... wearily. "Be kind enough to let me know, Packer, when you and Missmiss can bring yourselves to permit ...
— Harlequin and Columbine • Booth Tarkington

... Appendix to The Romany Rye Borrow wrote, "Having the proper pride of a gentleman and a scholar, he did not, in the year '43, choose to permit himself to be exhibited and made a zany ...
— The Life of George Borrow • Herbert Jenkins

... you, who have given me life, prevent my spending it happily? Have you called me back to the world only to deliver me over to despair?—Tiger! Take back, then, the life you gave me, if you will not permit me to consecrate it to the ...
— The Man With The Broken Ear • Edmond About

... attention disposable for such a case. Thus far, she herself threw some little light upon what it might be that, semi- consciously, was then passing through her mind; she said, that, notwithstanding the darkness, which would not permit her to trace the man's features, or to ascertain the exact direction of his eyes, it yet struck her, that from his carriage when in motion, and from the apparent inclination of his person, he must be looking at ...
— The Notebook of an English Opium-Eater • Thomas de Quincey

... attend the birth of a book. Before emancipation, and while the bane of slavery was on the country, the thrilling facts of this volume could not have been made public. Peace and the blessing of freedom permit their publication, ...
— The Underground Railroad • William Still

... of these new weapons creates new relationships between men and materials. These new relationships permit economies in the use of men as we build forces suited to our situation in the world today. As will be seen from the Budget Message on January 21, the airpower of our Navy and Air Force is ...
— Complete State of the Union Addresses from 1790 to the Present • Various

... before the scene was ready to open. All the initial episodes of Tolstoy's book, from Anna's first appearance until she drops into Vronsky's arms, Balzac might well have ignored entirely. He would have been too busy with his prodigious summary of the history and household of the Karenins to permit himself a glance in the direction of any particular moment, until the story could unfold from a situation thoroughly prepared. If Tolstoy had followed this course we should have lost some enchanting glimpses, but Balzac would have left not a shadow of uncertainty in ...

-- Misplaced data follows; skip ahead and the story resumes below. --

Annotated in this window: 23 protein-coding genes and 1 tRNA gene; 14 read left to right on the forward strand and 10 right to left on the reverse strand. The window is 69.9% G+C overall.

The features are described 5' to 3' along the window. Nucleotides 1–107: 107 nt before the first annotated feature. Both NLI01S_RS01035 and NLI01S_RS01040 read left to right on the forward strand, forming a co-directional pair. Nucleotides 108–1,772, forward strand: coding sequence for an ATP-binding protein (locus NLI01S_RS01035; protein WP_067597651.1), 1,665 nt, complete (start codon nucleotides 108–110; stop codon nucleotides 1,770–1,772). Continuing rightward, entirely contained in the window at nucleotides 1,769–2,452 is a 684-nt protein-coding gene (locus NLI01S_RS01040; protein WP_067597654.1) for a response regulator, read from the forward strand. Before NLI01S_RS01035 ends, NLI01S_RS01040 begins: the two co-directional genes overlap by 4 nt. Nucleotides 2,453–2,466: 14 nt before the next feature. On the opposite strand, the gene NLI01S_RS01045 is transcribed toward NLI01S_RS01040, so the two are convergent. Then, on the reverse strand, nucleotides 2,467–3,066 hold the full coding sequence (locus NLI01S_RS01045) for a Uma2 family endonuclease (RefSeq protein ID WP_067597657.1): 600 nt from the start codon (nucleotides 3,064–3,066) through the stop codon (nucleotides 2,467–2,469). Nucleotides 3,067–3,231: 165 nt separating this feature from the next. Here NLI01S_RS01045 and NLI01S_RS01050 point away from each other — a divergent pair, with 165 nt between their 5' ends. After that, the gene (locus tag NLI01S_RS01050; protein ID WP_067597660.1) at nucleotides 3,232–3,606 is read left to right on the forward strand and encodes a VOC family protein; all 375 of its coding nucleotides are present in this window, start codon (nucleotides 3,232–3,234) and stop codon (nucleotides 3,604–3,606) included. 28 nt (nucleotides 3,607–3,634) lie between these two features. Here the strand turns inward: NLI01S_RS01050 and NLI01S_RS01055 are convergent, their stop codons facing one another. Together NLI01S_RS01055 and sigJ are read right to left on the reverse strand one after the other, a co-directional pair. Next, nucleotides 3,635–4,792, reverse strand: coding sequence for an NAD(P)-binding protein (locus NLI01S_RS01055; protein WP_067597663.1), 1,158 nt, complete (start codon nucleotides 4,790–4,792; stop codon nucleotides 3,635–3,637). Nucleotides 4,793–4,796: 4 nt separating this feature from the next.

— The Craft of Fiction • Percy Lubbock

... gained any power over a cold, gloomy morning in January, Marianne, only half dressed, was kneeling against one of the window-seats for the sake of all the little light she could command from it, and writing as fast as a continual flow of tears would permit her. In this situation, Elinor, roused from sleep by her agitation and sobs, first perceived her; and after observing her for a few moments with silent anxiety, said, in a tone of ...
— Persuasion • Jane Austen

... legality and constitutionality of the Fugitive Slave Act, he deplored that act as much as any. To the eventual day of his defeat he stood, careless of his fate, firm in his own principles, going down in defeat at last because he would not permit his own state legislature—headed then by men such as Warville Dunwody and his friends—to dictate to him the workings of his own conscience. Stronger than Daniel Webster, he was one of those who would not obey the dictates of that leader, ...
— The Purchase Price • Emerson Hough

... you to understand that I cannot have you interrupting the Mass. I cannot permit it. The visions may be true, or not true, but you must not interrupt the Mass. Do you ...
— The Untilled Field • George Moore

... Jeems Bee, "you've cotched it now! Reybold's even with you. Little Crutch has cooked your goose! Crutch is right eloquent when his wind will permit." ...
— Short Story Classics (American) Vol. 2 • Various

... them if I were you, Miss Peel; and, if you will permit me, I shall be only too pleased ...
— A Sweet Girl Graduate • Mrs. L.T. Meade